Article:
The elephant in the room is that some people are just below average pilots and as long as they scrape through LPCs after practicing in the sim on a known profile every year they will be fine. Those people need to be weeded out but it is very hard. Many end up as professional copilots who can be very pleasant colleagues but are a liability when the operation strays outside their rehearsed little box. Major airlines and unions however currently allow people who are marginally competent to stay in the flight deck and with the shortages of crew the problem isn’t going away.
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Old 26th May 2022, 13:05
  #67 (permalink)  

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Many end up as professional copilots who can be very pleasant colleagues but are a liability when the operation strays outside their rehearsed little box.
For many years in my former company we had co-pilots who had failed command courses and were permanent co-pilots. After many years of some quite marginal people being allowed to continue their careers a program was put in place called Managing Operational Performance. Thse who find themselves in that program either meet the required standards after further training or they are eased out of the company. The days of the not very competent being allowed to continue have long gone as I understand it.
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Old 26th May 2022, 15:56
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This occurred at two in the morning on the first night of a cargo rotation during the early stages of Covid when schedules were disrupted and people were flying less. The weather was not great at a regional airport with what I would consider a shorter than average wet runway and a gusty wind. The company was going through turbulent times post Brexit and the working atmosphere may have been affected. The conclusion of many posters seems to be that this accident is probably the result of the wrong people flying.

I donít think there is any doubt that both pilots performed poorly on this occasion. But I think it is simplistic to put it down just to poor selection and training. In my company multiple GPWS warnings without a go around would have led to a rapid tea no biscuits interaction with the safety department. The concept that the operations manual did not cover what to do if an approach became unstable below minimum also seems very strange. I would allocate more than a little blame to management and supervision. The reduction in flying due to Covid has been followed by some interesting incidents. The Easyjet high speed reject way beyond V1 at Luton and the Aberdeen missed approach with TUI are two that immediately spring to mind and in very reputable airlines. Multiple factors in my opinion played a role in this accident.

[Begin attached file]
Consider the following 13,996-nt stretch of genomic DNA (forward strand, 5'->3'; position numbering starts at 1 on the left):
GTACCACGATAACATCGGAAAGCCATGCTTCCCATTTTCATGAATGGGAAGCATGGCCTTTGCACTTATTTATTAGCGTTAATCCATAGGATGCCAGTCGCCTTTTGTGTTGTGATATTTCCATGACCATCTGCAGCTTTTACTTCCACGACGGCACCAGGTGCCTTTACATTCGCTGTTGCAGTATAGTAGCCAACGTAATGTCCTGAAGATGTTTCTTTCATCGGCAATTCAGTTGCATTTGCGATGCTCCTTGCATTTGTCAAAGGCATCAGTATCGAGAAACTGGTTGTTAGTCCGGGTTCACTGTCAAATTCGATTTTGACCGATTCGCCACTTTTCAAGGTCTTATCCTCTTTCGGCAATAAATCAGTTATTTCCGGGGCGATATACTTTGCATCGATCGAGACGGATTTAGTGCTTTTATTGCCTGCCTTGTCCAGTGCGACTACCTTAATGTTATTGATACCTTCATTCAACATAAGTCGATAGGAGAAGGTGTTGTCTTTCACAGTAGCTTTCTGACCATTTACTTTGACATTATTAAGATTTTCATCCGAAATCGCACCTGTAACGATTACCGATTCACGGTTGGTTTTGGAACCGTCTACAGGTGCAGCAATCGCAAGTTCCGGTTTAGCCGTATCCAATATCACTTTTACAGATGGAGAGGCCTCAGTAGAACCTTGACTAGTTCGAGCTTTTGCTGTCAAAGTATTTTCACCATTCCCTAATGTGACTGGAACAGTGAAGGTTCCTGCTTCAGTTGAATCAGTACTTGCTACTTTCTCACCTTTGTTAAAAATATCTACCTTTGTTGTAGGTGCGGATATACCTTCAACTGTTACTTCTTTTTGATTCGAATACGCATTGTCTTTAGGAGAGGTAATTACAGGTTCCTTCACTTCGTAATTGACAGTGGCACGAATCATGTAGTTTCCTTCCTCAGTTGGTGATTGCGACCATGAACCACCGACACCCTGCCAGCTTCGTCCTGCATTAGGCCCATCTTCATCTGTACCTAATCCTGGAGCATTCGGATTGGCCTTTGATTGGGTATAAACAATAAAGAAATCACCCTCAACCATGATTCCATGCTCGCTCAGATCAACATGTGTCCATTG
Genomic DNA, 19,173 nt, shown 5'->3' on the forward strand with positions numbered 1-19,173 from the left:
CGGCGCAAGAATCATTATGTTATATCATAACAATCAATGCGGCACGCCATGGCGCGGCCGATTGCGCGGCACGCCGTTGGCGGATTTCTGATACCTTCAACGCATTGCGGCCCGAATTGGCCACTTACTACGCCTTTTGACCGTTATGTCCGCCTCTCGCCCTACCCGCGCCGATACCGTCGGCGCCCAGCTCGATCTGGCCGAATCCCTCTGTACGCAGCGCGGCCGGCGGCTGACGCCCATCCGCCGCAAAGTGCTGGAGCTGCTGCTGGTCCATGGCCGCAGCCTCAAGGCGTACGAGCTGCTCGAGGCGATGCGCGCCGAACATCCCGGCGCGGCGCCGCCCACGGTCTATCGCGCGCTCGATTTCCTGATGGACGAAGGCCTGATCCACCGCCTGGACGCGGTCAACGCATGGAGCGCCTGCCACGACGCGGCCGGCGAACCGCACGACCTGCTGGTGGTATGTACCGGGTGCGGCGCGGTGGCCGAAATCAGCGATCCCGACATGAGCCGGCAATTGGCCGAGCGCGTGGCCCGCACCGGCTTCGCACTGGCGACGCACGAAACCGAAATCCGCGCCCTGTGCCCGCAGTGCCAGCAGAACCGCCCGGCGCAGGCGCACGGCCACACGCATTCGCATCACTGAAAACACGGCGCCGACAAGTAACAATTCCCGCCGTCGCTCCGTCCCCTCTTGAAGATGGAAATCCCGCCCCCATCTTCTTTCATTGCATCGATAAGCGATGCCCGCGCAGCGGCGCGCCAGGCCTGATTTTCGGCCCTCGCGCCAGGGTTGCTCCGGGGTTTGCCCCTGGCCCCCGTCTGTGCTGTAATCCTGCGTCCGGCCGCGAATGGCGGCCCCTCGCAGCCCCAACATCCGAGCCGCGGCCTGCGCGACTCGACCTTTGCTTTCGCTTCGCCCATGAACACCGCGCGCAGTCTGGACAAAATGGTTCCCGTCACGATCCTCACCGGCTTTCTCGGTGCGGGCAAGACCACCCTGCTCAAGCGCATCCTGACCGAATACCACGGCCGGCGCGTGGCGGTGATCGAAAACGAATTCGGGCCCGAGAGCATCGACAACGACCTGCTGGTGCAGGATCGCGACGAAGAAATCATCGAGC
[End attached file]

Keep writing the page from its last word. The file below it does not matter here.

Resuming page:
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Old 26th May 2022, 18:05
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Originally Posted by lederhosen View Post
This occurred at two in the morning on the first night of a cargo rotation during the early stages of Covid when schedules were disrupted and people were flying less. The weather was not great at a regional airport with what I would consider a shorter than average wet runway and a gusty wind. The company was going through turbulent times post Brexit and the working atmosphere may have been affected. The conclusion of many posters seems to be that this accident is probably the result of the wrong people flying.

I don’t think there is any doubt that both pilots performed poorly on this occasion. But I think it is simplistic to put it down just to poor selection and training. In my company multiple GPWS warnings without a go around would have led to a rapid tea no biscuits interaction with the safety department. The concept that the operations manual did not cover what to do if an approach became unstable below minimum also seems very strange. I would allocate more than a little blame to management and supervision. The reduction in flying due to Covid has been followed by some interesting incidents. The Easyjet high speed reject way beyond V1 at Luton and the Aberdeen missed approach with TUI are two that immediately spring to mind and in very reputable airlines. Multiple factors in my opinion played a role in this accident.
Cargo Ops with Covid pretty much stayed the same / got busier.
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Old 26th May 2022, 20:27
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Generally you are right that cargo has done well unless of course you work for a Russian aligned operation. The report says though that the captain had flown on average 8 hours a month over the last 90 days, which even in night freight is at the bottom end. We can speculate as to the reasons for the low hours, but I think we can agree you might not be super current particularly if you were giving away some of your landings. I find it interesting that the co-pilot did both landings that night.
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Old 27th May 2022, 19:14